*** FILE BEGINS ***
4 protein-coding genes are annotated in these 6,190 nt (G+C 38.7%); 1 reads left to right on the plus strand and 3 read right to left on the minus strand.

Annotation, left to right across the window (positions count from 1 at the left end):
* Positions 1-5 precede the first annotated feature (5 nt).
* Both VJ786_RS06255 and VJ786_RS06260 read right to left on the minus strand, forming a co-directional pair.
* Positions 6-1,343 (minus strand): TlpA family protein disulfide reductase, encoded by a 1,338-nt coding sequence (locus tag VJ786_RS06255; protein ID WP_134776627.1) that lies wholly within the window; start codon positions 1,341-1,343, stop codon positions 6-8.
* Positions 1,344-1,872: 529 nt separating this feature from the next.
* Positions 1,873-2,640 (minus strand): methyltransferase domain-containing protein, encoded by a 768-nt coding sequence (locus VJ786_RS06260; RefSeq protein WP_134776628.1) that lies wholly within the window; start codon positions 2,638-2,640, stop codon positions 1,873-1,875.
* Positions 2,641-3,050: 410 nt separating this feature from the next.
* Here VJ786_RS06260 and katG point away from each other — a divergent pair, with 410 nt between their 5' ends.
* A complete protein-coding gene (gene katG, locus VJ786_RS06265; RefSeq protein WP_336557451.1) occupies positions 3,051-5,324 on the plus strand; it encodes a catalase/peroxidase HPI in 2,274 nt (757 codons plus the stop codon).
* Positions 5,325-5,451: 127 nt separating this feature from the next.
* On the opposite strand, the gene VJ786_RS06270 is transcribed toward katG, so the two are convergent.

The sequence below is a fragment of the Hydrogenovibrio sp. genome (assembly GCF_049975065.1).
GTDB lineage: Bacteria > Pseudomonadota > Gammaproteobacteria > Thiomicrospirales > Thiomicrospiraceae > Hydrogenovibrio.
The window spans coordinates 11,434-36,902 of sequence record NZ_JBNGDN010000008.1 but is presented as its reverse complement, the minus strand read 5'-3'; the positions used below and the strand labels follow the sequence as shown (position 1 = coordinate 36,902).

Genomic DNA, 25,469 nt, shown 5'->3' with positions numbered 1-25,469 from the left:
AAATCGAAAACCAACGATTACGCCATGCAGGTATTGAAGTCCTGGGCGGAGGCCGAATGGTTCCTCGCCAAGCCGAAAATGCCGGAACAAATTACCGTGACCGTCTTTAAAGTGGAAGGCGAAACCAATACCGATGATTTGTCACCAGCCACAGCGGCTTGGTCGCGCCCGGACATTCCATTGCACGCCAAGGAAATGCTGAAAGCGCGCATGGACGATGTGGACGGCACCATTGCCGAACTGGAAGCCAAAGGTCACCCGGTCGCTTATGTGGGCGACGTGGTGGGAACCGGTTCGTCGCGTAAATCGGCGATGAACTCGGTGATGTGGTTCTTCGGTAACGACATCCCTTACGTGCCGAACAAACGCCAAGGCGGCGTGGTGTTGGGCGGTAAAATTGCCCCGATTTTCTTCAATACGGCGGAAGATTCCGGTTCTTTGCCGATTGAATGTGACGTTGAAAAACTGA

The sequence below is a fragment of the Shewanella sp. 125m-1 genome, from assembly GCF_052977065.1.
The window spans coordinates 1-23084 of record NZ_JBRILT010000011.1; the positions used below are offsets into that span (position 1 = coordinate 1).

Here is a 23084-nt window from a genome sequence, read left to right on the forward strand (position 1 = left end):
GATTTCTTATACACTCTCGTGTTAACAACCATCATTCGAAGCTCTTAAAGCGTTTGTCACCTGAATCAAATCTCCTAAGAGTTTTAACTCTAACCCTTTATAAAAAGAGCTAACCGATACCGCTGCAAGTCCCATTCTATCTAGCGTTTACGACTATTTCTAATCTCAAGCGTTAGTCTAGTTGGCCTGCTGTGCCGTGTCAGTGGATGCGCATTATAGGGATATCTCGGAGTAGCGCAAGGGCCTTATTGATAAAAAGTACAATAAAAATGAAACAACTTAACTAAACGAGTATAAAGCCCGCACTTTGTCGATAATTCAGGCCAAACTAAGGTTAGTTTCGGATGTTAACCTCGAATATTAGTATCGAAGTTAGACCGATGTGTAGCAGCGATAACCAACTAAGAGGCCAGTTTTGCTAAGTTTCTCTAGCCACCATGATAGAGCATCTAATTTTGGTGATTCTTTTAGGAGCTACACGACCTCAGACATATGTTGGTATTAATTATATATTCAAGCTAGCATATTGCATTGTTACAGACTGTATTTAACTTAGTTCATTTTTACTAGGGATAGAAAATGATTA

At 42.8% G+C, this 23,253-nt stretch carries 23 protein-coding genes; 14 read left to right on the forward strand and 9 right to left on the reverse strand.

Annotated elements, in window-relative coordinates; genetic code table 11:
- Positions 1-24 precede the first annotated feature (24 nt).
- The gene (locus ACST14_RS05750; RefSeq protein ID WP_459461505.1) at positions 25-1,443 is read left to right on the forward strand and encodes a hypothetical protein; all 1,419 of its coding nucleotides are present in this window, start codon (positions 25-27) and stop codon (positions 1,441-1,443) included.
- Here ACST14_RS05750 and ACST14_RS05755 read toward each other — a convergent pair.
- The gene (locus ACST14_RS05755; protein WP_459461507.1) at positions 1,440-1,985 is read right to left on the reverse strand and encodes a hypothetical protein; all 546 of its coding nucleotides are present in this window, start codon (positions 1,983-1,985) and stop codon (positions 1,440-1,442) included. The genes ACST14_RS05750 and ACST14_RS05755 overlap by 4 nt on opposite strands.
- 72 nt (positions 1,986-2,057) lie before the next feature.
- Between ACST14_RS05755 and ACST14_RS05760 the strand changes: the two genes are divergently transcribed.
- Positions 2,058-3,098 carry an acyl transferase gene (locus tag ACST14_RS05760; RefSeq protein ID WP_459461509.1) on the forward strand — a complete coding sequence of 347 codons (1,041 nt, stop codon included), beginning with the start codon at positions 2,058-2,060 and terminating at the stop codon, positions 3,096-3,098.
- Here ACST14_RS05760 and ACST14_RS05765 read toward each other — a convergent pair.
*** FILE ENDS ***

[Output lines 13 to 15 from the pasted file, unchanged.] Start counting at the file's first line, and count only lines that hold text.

The sequence below is a fragment of the Hydrogenovibrio sp. genome (assembly GCF_049975065.1).
GTDB lineage: Bacteria > Pseudomonadota > Gammaproteobacteria > Thiomicrospirales > Thiomicrospiraceae > Hydrogenovibrio.
The window spans coordinates 11,434-36,902 of sequence record NZ_JBNGDN010000008.1 but is presented as its reverse complement, the minus strand read 5'-3'; the positions used below and the strand labels follow the sequence as shown (position 1 = coordinate 36,902).